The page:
Monday, 24 March 2008

The Monday Bit of Wisdom

In a new, and possibly regular (if I can get myself organised) feature - Monday is to play host, here at The View From the Pond, to a bit of wisdom from someone older and wiser than I.

In the essay On Suicide, David Hume, the 18th century Scottish philosopher and atheist, argues for a person's right to end their own life if they choose. I love this passage - it is very close to my own view and is startlingly modern.
"It is providence surely that has placed me at this present moment in this chamber: but may I not leave it when I think proper, without being liable to the imputation of having deserted my post or station? When I shall be dead, the principles of which I am composed will still perform their part in the universe, and will be equally useful in the grand fabric, as when they composed this individual creature. The difference to the whole will be no greater than betwixt my being in a chamber and in the open air. The one change is of more importance to me than the other; but not more so to the universe."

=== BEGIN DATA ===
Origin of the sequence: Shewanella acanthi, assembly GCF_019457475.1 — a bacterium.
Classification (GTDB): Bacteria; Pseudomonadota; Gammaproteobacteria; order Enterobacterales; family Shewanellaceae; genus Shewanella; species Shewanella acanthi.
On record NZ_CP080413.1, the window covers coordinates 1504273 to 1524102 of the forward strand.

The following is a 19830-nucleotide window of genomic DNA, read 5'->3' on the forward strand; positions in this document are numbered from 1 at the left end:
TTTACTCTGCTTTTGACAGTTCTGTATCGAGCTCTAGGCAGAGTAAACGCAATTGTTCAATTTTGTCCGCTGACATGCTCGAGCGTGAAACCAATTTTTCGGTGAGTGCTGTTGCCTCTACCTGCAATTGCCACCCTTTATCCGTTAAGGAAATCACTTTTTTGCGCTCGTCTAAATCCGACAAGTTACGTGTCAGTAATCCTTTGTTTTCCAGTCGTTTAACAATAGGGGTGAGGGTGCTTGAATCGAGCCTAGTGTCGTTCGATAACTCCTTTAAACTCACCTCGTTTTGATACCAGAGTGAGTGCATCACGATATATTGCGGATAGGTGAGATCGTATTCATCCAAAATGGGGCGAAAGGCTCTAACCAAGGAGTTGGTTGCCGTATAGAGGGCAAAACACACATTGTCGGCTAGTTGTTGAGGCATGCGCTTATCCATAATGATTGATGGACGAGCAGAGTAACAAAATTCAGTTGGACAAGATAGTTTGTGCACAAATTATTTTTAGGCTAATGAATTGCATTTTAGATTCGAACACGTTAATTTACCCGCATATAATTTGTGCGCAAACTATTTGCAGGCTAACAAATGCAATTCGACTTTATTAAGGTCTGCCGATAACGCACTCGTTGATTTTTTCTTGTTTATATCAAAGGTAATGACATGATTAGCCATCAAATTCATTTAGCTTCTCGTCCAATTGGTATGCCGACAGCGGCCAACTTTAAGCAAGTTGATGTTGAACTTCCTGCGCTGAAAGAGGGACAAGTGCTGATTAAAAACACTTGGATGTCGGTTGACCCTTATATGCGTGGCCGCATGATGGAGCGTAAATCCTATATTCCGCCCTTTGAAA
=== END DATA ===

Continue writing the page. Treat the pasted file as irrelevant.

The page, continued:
So elegant, so modest...and so true. That is one of the biggest challenges for the atheist, at least it is for this atheist - to accept that you are of no importance in the universe - no more than the chamber for all those particles, and yet to still find value in your life, even when things aren't going well. Still working on that one...


JennyB said...

I am too, an atheist and I too have contemplated my right to suicide, and I too, still look to what value I am and to what value my life is... Keep going Puddock... you keep me going!

reasonable robinson said...

whatever we choose we always provide lessons that others can learn from